InkWorks can use either of its 15-in.-wide LasX systems for either roll-to-roll or roll-to-sheet operations. The roll-to-sheet capability comes in mighty handy with two types of labels produced by InkWorks. One is where the customer’s volume requirements are relatively low. “Some of the smaller food manufacturers, or maybe a craft brewer, find it easier to pull pressure-sensitive labels from a sheet and manually apply them to containers than to bother with a roll of labels,” says Travis. “We make labels for pouches, for example, where the customer needs 1,000 of one label, 10,000 of another and 5,000 of a third. Customers find the sheet format easier to handle.”

When these sheets of pressure-sensitive labels are in production, the laser kiss-cuts the labels on the release liner and then it cuts a deeper cut to separate individual sheets from the roll. Number of labels per sheet depends entirely on the customer’s requirements.

The other application where roll-to-sheet is in demand is where in-mold labels are concerned because it makes it possible to cut and stack individual labels that customers can conveniently load into the magazine feed of their injection-molding machines. Such labels are typically a two-layer lamination of 0.5-mil and 2.6-mil polypropylene (PP). The digitally printed 2.6-mil substrate fuses with the bottle sidewall in the mold, and the clear .5-mil layer traps the inks so they can’t be scratched off.

Read about the latest digital press installed by Tetra Pak.

Both LasX systems operate in fundamentally the same way. When a 2D bar code printed along the edge of the roll gets scanned, it sends that identifying information to the LasX software, which then pulls the digital file needed to cause the laser to cut the appropriate shape. “It’s non-stop,” says Travis. “A circle, a square, a rectangle, a triangle, or whatever shape we need to cut. And every time a new shape is called for, the digital system immediately picks that up and changes its cutting mode with no need whatsoever to change cutting tools of any kind.”The Combi Pack Ready Laminator offers both solventless adhesive or thermal lamination.The Combi Pack Ready Laminator offers both solventless adhesive or thermal lamination.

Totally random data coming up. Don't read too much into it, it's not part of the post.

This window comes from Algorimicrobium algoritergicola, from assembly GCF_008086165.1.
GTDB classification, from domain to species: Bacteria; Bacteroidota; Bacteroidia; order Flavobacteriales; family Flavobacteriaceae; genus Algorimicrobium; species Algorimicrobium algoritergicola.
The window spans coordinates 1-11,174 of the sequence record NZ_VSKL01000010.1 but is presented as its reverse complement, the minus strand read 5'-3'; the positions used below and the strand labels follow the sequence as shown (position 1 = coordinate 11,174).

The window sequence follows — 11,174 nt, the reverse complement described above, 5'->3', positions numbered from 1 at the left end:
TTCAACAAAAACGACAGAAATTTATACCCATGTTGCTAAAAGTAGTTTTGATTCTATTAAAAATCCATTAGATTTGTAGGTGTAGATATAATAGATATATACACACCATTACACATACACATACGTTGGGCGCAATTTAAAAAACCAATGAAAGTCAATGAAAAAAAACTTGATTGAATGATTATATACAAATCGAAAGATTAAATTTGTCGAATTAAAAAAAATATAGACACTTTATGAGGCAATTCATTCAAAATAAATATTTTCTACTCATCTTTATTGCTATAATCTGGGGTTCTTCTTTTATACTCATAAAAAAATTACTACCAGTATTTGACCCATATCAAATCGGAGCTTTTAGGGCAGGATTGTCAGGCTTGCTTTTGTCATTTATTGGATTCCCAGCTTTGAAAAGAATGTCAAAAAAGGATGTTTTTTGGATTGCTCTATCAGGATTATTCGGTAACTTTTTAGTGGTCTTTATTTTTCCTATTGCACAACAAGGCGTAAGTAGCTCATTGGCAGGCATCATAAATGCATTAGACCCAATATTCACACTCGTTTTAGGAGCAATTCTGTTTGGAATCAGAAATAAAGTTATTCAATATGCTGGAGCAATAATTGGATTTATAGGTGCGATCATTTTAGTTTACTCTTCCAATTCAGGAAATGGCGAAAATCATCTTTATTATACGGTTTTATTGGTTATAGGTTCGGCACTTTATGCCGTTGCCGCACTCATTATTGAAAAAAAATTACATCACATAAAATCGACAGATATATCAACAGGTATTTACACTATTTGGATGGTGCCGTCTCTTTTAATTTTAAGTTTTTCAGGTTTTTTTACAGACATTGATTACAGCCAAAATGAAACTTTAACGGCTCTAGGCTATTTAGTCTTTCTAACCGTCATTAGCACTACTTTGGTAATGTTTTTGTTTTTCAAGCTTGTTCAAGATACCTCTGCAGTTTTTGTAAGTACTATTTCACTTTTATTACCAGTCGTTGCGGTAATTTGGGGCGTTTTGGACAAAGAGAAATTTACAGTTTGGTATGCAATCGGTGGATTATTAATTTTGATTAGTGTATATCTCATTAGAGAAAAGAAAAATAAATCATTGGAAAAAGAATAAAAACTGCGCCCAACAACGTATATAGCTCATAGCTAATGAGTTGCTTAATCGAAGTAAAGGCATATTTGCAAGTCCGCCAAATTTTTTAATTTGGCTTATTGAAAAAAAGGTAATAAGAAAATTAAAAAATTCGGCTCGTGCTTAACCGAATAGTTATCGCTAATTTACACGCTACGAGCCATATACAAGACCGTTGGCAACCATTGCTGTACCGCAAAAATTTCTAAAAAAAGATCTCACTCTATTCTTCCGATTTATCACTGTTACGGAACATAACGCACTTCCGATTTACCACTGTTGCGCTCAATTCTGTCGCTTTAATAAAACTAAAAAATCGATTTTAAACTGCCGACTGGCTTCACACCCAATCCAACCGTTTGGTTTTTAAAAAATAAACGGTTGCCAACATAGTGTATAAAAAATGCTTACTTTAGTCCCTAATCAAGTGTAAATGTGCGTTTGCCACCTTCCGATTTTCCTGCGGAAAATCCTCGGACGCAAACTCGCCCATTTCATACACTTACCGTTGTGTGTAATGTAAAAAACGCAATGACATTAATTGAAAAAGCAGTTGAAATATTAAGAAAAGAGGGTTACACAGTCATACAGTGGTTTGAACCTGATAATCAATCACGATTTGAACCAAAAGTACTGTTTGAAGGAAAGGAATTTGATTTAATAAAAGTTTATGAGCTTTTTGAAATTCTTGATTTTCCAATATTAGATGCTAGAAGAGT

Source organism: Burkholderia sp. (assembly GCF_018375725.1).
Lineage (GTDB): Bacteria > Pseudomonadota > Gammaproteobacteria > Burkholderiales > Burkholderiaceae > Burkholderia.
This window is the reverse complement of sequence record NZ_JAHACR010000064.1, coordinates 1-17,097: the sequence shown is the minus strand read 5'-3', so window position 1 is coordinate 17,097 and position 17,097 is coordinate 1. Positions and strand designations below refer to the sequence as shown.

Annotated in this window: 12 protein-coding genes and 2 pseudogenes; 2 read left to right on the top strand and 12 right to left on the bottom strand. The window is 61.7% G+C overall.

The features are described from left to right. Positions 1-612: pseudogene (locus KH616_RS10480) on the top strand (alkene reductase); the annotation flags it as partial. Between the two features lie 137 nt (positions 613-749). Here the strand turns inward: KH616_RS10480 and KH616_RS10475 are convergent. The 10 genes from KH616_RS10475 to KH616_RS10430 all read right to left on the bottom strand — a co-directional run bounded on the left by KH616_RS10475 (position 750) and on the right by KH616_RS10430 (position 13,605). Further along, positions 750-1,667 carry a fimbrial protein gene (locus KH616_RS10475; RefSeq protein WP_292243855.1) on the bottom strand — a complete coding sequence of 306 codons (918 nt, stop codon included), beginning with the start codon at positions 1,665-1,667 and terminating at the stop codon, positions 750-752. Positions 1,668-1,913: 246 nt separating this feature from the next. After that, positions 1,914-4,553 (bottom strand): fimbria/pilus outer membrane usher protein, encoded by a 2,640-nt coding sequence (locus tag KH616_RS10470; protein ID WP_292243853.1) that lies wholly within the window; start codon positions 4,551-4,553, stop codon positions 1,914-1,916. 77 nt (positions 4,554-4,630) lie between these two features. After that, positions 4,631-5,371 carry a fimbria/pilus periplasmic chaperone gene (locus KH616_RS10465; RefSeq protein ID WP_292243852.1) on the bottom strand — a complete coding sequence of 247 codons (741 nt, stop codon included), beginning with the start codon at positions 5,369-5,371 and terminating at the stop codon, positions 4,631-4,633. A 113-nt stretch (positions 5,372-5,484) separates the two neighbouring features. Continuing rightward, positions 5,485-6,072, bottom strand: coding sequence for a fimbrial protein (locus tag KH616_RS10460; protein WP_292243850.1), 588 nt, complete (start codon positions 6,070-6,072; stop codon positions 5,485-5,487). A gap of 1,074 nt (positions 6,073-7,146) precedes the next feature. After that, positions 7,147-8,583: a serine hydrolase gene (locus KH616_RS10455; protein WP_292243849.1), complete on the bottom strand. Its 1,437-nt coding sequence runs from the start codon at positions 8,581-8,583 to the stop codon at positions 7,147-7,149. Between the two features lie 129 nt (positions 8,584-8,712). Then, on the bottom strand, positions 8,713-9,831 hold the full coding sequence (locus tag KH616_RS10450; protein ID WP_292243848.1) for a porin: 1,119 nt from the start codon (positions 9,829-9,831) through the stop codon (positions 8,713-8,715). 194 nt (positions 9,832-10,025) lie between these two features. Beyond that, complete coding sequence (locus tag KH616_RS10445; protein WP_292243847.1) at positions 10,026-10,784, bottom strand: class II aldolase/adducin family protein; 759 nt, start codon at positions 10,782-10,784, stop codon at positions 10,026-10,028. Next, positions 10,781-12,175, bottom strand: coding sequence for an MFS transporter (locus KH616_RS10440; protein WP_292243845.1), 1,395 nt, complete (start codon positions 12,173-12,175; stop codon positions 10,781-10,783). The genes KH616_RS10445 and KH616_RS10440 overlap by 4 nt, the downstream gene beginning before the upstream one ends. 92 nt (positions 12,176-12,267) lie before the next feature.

One significant capability in the second LasX system operating at InkWorks revolves around how the laser-cut units are handled in roll-to-part production. It involves the integration of LasX’s patented stainless steel vacuum processing belt with two Dorner conveyors. The stainless steel belt makes it possible for the laser to accurately register the digitally printed web on the fly and through-cut the web, thus creating each part. The fully cut parts are then delivered from the laser area to the first downstream Dorner unit, which is an inverted vacuum conveyor. The vacuum conveyor carries the parts from the stainless steel conveyor onto the secondary Dorner belt conveyor. The servo driven rewind shaft collects the webbed scrap matrix. The speed of the second Dorner conveyor is variable and can shingle or space the parts. Counting of the parts is done automatically so the secondary conveyor accelerates to create a space to indicate to the operator the stack count has been reached. All that remains is for an operator to bag the parts into cartons for shipment to the customer.

“It’s much more fluid than how we’re doing it on the first LasX system,” says Travis. “On that system the machine extracts parts from the web by redirecting the web path after cutting and allowing the cut-through labels or sheets to be captured by a nip that feeds the parts onto a conveyor. If the labels are very small or extremely thin, they wrap up on the nip rollers or they get jammed up. The new vacuum conveyor system completely eliminates these issues. We learned a lot with that first machine. Then, by working closely with LasX, they were able to design just what we needed this time around. It’s just an amazing machine.”